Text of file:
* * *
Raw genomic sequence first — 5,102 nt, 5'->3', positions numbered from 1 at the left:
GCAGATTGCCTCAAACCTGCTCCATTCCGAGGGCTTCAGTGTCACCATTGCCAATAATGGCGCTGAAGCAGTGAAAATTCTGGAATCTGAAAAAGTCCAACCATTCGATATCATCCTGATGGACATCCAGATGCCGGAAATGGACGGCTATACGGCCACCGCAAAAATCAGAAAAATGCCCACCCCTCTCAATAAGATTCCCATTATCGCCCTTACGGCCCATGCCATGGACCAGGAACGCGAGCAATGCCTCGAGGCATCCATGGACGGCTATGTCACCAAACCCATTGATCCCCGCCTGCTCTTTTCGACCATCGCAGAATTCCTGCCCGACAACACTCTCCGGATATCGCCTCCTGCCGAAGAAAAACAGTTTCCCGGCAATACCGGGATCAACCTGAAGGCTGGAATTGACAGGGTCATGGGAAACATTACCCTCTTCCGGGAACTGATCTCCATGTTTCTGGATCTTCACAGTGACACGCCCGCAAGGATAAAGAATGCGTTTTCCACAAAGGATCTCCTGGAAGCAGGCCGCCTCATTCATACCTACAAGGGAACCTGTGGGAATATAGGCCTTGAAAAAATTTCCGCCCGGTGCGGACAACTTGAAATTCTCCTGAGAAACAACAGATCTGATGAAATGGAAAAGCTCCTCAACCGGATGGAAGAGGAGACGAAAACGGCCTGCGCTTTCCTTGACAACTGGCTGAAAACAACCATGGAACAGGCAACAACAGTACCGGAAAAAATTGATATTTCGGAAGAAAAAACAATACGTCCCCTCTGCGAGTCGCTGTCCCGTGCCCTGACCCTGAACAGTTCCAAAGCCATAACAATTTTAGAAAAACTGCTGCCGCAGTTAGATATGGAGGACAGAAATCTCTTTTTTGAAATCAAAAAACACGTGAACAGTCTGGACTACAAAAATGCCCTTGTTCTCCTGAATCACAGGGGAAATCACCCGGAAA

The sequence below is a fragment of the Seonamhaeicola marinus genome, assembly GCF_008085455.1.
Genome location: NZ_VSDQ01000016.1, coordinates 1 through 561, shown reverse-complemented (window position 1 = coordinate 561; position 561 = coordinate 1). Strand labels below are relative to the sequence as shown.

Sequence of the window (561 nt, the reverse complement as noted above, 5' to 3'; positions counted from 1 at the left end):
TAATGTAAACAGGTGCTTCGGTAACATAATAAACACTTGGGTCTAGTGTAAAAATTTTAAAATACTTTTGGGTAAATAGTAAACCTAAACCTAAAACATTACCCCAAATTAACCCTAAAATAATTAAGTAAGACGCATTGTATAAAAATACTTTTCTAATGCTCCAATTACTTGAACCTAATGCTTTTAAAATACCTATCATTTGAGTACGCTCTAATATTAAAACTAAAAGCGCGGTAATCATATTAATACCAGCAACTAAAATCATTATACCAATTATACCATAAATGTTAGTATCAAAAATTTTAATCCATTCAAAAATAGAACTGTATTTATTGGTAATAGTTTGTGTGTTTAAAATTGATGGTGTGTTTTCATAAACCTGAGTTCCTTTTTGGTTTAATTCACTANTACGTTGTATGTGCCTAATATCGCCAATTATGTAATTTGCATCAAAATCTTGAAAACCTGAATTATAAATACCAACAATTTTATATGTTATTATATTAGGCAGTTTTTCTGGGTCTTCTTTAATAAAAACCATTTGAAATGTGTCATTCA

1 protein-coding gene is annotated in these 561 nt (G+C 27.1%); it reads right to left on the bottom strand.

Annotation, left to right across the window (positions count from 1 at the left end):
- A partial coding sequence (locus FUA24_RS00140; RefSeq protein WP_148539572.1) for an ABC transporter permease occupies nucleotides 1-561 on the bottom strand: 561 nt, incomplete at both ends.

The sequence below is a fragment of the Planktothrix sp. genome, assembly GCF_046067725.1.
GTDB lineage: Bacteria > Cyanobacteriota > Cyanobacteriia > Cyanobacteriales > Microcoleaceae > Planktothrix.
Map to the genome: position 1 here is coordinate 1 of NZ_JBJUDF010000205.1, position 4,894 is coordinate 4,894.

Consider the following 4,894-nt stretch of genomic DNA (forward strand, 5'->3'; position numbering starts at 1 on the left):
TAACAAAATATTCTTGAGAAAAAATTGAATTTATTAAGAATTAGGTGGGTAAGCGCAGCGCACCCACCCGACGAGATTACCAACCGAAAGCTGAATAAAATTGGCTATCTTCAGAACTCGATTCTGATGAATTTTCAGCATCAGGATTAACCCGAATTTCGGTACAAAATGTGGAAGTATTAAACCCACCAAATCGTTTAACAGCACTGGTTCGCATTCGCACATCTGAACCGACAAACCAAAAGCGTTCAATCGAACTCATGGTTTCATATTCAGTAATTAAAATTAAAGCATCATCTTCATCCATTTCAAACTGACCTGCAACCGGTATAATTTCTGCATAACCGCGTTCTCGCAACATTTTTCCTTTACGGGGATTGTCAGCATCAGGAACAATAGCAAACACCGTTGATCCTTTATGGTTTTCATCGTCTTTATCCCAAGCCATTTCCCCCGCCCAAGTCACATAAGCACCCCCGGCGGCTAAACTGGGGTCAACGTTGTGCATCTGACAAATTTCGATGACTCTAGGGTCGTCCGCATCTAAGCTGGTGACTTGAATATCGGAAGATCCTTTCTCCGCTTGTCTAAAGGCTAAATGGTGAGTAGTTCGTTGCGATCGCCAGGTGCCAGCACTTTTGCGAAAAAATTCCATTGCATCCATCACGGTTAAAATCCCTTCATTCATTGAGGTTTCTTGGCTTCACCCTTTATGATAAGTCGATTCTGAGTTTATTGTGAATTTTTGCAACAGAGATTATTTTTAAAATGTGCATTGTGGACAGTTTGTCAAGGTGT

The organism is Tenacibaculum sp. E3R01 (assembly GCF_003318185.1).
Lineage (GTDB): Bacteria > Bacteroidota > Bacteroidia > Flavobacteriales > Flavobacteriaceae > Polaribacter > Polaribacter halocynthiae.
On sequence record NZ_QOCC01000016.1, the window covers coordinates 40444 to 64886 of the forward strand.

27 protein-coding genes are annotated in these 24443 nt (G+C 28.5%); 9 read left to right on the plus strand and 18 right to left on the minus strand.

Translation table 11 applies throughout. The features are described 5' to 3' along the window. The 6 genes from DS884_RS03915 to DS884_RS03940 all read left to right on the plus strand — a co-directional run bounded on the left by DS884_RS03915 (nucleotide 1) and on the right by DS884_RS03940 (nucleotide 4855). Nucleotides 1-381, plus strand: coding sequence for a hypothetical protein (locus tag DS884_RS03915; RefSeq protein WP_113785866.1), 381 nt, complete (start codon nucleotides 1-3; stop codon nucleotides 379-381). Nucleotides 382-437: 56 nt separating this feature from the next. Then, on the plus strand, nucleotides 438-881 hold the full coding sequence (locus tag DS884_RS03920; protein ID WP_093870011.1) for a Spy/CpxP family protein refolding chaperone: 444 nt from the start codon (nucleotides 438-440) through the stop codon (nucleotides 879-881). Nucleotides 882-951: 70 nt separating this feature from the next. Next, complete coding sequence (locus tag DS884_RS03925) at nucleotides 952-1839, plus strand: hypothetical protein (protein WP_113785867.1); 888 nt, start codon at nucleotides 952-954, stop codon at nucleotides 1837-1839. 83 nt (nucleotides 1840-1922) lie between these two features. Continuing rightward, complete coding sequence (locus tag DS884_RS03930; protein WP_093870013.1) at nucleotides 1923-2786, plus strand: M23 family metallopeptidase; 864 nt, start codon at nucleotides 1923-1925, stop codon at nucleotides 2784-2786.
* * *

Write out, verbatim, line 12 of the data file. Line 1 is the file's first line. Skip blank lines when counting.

Map to the genome: position 1 here is coordinate 1 of NZ_JBJUDF010000205.1, position 4,894 is coordinate 4,894.